QUANTICO, Va., Sept. 16, 2011 -- Sergeant Andrea Chica, the training non-commissioned officer and Chemical Biological Radiological Nuclear NCO for Headquarters, Headquarters Detachment, 19th MP Bn (CID), Schofield Barracks, Hawaii, was recently awarded the LATINA Style 2011 Meritorious Service Award at a banquet held in Arlington, Virginia.
According to LATINA Style, which showcases Latina achievements in all areas, including business, science, civic affairs, education and the arts, the purpose of the award is to "recognize military and DoD civilian personnel who through their service have enhanced the role of Latinas in their organization and honor them for their service to our country, leadership, accomplishments, and commitment to building a strong community." The criteria for military awardees include: to embody the qualities that are at the core of the service's mission, to be well respected by their superiors and peers as leaders and upstanding service members, and to display exceptional character and to treat the Hispanic community with dignity and pride. In the award announcement, LATINA Style said Chica exemplified these traits and distinguished herself by making significant contributions to her country in the area of equal opportunity, civil rights programs and public service to her local community. The presentation of the award was in concurrence with National Hispanic Heritage Month.
"When I found out I'd won, I felt so honored to be able to represent the Hispanic community in the military," said Chica. "I feel that our contribution to the U.S. Armed Forces sometimes goes unnoticed, but this award clearly shows they aren't. I feel proud to be acknowledged with this award."
The Deputy Commander of the U.S. Army Criminal Investigation Command, COL Joe Ethridge said Chica "truly epitomizes the command's Equal Opportunity goals and objectives, and the furthering of equality for all through diversity."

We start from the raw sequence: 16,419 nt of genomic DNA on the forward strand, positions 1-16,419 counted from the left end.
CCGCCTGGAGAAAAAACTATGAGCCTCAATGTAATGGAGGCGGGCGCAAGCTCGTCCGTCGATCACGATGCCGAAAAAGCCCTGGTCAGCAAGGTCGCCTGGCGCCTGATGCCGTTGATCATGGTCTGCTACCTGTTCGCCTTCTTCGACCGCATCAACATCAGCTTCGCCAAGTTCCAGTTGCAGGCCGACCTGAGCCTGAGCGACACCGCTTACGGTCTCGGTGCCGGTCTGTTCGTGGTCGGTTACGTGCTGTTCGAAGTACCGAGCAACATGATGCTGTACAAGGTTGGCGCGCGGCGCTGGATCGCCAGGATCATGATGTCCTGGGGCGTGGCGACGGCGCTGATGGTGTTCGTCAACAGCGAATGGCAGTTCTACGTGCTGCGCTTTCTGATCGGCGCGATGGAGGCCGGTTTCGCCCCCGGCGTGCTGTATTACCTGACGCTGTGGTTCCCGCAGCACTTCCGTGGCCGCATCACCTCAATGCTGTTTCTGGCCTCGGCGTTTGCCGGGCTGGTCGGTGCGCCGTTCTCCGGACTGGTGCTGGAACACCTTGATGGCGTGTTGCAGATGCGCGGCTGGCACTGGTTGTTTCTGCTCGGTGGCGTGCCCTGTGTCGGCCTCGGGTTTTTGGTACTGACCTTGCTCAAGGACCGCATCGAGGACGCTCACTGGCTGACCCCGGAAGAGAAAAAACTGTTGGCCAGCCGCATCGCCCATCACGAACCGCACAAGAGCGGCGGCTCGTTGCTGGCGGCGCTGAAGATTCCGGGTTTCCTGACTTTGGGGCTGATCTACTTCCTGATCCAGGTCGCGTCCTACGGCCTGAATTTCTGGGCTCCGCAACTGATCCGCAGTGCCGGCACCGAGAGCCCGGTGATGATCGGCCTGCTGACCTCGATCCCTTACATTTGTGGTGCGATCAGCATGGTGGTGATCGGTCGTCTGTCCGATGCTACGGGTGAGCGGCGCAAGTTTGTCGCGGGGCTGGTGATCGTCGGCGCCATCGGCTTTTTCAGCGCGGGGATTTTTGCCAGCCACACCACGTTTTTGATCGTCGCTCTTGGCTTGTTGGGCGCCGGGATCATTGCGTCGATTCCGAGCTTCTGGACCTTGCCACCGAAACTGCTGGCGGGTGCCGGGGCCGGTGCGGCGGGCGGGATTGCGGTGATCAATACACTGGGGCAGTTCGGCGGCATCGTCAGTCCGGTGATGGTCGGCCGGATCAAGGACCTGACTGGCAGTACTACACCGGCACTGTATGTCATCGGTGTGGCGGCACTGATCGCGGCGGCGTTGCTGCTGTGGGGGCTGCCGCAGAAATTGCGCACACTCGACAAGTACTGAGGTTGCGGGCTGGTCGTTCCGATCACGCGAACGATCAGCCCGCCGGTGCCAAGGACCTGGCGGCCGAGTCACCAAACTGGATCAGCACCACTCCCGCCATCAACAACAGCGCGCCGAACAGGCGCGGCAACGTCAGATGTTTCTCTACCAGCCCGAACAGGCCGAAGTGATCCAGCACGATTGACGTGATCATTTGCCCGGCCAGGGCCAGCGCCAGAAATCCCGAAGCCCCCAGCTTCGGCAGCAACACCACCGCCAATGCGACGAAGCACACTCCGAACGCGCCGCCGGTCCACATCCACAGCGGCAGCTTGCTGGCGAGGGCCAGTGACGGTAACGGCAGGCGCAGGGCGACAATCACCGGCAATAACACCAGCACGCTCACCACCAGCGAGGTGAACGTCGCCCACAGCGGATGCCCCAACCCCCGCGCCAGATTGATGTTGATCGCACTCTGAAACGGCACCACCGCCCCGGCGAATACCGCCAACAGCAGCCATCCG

"Sergeant Chica has, by example of her personal life and professional career, supported the full integration and promotion of all individuals and encouraged the participation of Hispanic women within her sphere of influence," wrote Ethridge. "Sergeant Chica has not only developed her own potential with great success, but she also dedicated her efforts to creating and expanding opportunities for others. She is a unique asset to this command."
Born in Guayaquil, Ecuador, Chica's family moved to Ridgefield, N.J. when she was three. After high school, Chica had a few paths to choose from and she decided to join the Army in July 2006.
"I joined the Army to make a new life for myself and to create better educational opportunities," she said. "I wanted to go to college after high school, but I didn't want to put that financial burden on my parents … the Army was the perfect opportunity to meet that goal, it's given me so many opportunities."
Chica recently graduated from the Advanced Leader Course at Fort Leonard Wood, Mo., and is currently working on a bachelor's degree, but she is not finished yet. She said she is continually seeking to better herself, to be a better Soldier, a better role model for Latinas.
"I still have a lot to learn, but I can see myself being in the Army for 20 years," she said. "The thing I'm most proud of in my career so far is the fact that I get to lead Soldiers," she said. "I am very grateful to my mentors and leaders who have given me the opportunity to lead."
Her advice to Latinas -- never give up and never forget where you came from.
"Just keep pushing forward," she said. "Be proud of who you are."
For more on CID go to www.cid.army.mil